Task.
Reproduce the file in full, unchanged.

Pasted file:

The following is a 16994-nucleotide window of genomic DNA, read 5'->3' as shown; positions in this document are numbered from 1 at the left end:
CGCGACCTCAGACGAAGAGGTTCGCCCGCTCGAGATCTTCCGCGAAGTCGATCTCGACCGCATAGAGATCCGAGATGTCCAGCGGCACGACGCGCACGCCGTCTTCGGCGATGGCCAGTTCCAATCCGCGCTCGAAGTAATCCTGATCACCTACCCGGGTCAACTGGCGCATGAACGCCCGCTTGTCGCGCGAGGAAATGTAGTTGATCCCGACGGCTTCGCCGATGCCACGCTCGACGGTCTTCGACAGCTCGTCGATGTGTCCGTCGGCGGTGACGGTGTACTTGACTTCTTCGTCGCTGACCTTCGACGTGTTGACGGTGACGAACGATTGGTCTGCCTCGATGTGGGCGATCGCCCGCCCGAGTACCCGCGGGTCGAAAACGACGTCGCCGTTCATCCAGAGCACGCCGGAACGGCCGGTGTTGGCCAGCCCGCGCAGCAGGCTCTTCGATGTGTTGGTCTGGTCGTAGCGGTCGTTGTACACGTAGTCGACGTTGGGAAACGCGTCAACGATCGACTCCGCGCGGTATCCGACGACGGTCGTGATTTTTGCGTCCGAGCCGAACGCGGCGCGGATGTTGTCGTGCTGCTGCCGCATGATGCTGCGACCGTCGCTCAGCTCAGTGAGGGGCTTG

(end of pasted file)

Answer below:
The following is a 16994-nucleotide window of genomic DNA, read 5'->3' as shown; positions in this document are numbered from 1 at the left end:
CGCGACCTCAGACGAAGAGGTTCGCCCGCTCGAGATCTTCCGCGAAGTCGATCTCGACCGCATAGAGATCCGAGATGTCCAGCGGCACGACGCGCACGCCGTCTTCGGCGATGGCCAGTTCCAATCCGCGCTCGAAGTAATCCTGATCACCTACCCGGGTCAACTGGCGCATGAACGCCCGCTTGTCGCGCGAGGAAATGTAGTTGATCCCGACGGCTTCGCCGATGCCACGCTCGACGGTCTTCGACAGCTCGTCGATGTGTCCGTCGGCGGTGACGGTGTACTTGACTTCTTCGTCGCTGACCTTCGACGTGTTGACGGTGACGAACGATTGGTCTGCCTCGATGTGGGCGATCGCCCGCCCGAGTACCCGCGGGTCGAAAACGACGTCGCCGTTCATCCAGAGCACGCCGGAACGGCCGGTGTTGGCCAGCCCGCGCAGCAGGCTCTTCGATGTGTTGGTCTGGTCGTAGCGGTCGTTGTACACGTAGTCGACGTTGGGAAACGCGTCAACGATCGACTCCGCGCGGTATCCGACGACGGTCGTGATTTTTGCGTCCGAGCCGAACGCGGCGCGGATGTTGTCGTGCTGCTGCCGCATGATGCTGCGACCGTCGCTCAGCTCAGTGAGGGGCTTG